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Just what you need to know ! |
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**Force** is an external agent (push or pull) which changes or tends to change the state of rest or uniform motion of a body, or changes its direction or shape.
There are different types of forces including frictional forces, gravitational forces, mechanical forces, magnetic forces and electrical forces.
For instance, frictional force acts at the surface of contact of two bodies.
Force of friction always acts in the direction opposite to the direction of the applied force.
Frictional force always opposes the motion of bodies and ultimately stops them.
Force is defined as the rate of change of momentum.
**∴ Force = Change in momentum / Time taken for that change **
**Momentum** of a body is the product of its mass and its velocity.
**∴ Momentum = Mass × Velocity **
Substituting the above equation into the definition of force gives
Force = Mass × (Change in velocity / Time taken for that change).
Since rate of change of velocity is acceleration, force is also defined as the product of the mass and the acceleration.
**Newton's Second Law of Motion** is the definition of force.
**∴ Force = Mass × Acceleration or ***F* = *m a*
**Weight** of a body is the force (or pull) by which it is attracted toward the earth by gravity (or the gravitational acceleration).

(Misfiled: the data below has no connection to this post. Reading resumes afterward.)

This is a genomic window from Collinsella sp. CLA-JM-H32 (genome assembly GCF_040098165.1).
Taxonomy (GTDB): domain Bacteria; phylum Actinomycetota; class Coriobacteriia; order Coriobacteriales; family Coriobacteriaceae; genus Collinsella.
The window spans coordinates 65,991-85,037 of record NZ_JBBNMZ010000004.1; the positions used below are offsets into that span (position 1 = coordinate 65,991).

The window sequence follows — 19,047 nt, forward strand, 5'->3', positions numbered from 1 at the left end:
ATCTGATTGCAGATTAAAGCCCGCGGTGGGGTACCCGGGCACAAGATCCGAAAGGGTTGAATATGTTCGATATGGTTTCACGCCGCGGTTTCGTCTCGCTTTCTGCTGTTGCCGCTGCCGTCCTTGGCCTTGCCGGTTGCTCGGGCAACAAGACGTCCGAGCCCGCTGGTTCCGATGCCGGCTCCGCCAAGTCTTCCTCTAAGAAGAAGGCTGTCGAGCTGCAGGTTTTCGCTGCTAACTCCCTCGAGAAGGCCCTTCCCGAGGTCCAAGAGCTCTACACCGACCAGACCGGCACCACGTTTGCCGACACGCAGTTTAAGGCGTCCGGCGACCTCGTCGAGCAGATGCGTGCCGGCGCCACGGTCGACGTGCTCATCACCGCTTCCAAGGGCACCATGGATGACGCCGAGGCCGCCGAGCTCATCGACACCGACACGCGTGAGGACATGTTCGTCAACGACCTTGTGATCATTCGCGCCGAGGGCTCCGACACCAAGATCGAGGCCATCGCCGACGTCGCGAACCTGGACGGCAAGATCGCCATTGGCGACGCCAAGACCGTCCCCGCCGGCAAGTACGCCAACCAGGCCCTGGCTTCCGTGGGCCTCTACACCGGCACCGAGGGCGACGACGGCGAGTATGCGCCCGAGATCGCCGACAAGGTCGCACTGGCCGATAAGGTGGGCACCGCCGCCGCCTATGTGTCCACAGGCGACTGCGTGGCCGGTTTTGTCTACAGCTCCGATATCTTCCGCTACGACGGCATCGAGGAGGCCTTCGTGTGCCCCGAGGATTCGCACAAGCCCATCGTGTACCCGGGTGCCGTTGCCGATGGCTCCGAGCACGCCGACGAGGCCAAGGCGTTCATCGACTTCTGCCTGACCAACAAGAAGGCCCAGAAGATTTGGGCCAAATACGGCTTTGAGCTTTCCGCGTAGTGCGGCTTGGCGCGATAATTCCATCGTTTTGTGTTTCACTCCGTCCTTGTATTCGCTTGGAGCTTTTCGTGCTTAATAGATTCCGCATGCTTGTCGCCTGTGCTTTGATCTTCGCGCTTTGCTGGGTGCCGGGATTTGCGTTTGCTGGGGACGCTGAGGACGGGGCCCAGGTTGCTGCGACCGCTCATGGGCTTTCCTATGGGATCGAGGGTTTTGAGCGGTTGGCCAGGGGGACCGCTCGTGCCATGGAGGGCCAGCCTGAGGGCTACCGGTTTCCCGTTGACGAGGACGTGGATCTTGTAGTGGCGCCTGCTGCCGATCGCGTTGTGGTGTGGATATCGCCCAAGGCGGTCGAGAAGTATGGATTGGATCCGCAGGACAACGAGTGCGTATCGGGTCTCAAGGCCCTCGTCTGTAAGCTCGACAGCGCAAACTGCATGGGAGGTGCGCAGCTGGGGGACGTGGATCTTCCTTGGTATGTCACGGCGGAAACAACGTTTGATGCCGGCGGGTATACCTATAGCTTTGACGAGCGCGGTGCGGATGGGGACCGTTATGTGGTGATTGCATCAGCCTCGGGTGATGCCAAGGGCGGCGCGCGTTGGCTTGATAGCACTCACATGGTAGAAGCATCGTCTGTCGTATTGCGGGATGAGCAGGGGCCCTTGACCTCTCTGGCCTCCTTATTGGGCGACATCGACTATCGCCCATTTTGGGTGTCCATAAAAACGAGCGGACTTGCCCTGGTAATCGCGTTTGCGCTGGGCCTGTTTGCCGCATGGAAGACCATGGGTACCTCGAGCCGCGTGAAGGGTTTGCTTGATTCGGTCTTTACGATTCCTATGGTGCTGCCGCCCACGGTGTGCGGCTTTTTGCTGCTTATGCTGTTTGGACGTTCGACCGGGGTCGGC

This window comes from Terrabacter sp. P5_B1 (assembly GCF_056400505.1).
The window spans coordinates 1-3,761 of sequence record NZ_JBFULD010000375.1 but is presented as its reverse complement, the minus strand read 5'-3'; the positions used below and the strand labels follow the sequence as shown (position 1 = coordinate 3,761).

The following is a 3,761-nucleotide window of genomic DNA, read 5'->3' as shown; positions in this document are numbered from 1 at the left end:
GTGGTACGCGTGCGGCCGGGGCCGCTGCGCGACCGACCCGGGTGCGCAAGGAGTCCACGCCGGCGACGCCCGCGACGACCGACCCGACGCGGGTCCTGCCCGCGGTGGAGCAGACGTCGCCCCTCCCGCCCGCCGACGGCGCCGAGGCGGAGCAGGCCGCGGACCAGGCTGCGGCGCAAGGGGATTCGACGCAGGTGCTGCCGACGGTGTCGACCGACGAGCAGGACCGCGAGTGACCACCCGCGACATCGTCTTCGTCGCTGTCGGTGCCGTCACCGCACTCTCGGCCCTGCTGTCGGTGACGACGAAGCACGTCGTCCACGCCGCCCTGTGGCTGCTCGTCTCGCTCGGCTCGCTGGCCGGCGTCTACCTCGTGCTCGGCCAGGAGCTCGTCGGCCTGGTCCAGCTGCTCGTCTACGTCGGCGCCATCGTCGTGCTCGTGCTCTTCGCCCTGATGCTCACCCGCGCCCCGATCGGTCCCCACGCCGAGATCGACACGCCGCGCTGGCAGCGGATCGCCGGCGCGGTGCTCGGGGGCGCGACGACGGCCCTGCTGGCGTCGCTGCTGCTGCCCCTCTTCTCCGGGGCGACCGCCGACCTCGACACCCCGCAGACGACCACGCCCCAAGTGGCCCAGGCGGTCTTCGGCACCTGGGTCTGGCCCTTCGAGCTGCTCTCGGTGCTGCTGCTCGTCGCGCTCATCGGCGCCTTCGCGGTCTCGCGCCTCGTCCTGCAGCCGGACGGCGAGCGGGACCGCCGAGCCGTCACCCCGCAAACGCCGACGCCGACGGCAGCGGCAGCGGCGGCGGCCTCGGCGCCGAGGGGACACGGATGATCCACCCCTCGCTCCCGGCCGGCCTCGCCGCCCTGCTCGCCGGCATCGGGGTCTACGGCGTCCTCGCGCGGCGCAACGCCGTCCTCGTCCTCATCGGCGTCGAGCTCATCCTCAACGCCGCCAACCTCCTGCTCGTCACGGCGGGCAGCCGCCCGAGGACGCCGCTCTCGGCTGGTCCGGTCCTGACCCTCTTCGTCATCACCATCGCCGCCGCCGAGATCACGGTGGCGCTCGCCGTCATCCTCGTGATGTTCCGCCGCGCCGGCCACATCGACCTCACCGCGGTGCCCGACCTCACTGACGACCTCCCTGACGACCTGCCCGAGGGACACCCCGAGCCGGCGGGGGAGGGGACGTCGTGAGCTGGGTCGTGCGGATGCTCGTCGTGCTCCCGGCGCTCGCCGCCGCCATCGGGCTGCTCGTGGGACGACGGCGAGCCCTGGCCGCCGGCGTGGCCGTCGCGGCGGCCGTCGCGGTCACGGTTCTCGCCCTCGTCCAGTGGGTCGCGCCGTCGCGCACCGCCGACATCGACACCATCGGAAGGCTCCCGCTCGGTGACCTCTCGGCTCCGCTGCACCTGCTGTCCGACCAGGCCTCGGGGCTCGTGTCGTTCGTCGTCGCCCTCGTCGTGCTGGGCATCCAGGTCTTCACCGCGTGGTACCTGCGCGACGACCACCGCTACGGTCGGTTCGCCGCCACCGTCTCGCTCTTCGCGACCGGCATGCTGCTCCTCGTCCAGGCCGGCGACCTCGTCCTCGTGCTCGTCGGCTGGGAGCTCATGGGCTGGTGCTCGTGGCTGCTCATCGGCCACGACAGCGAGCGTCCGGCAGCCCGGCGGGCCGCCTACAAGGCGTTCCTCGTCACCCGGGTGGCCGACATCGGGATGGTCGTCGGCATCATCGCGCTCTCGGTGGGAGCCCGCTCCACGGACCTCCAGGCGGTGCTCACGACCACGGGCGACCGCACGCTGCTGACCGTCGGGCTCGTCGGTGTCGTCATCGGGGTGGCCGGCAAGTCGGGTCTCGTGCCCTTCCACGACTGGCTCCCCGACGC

Weight is directly obtained from Force = Mass × Acceleration (*F* = *m a*) when *a* = *g*.
**∴ Weight = Mass × Gravitational acceleration or ***W* = *m g *
Gravitational acceleration on the earth is 9.81 m/s^{2} (approximately 10 m/s^{2}).
An object will weigh more at the poles than at the equator.
This is so because an object will weigh more, the closer it is to the center of the earth.
The earth is not a perfect sphere (and is flatter at the poles and bulges at the equator).
**Newton** (whose symbol is N) is the SI unit of force.
It is named afer the famous scientist, Sir Isaac Newton.
One Newton is the force required to accelerate a mass of one kilogram at 1 meter/second^{2}.
∴ 1 N = 1 kg × 1 m/s^{2} = 1000 g × 1 m/s^{2} = 1000 g m/s^{2} = 100 g × 10 m/s^{2}.
So, one Newton approximately equals the force to lift vertically upwards a 100 g mass against the gravitational acceleration (assumed about 10 m/s^{2}).
Another commonly used unit of force is kgf (kilogram force), which is the force required to lift vertically upward a mass of 1 kg.
1 kgf = 1000 gf = 9.81 N = 10 N (approximately).
**Scalar** is a quantity that has only magnitude but no direction.
Examples of scalars are mass, density, speed and time.
**Vector** is a quantity that has both magnitude and direction.
Examples of vectors are velocity, acceleration, momentum, weight and force.
Physics Quiz on Force. |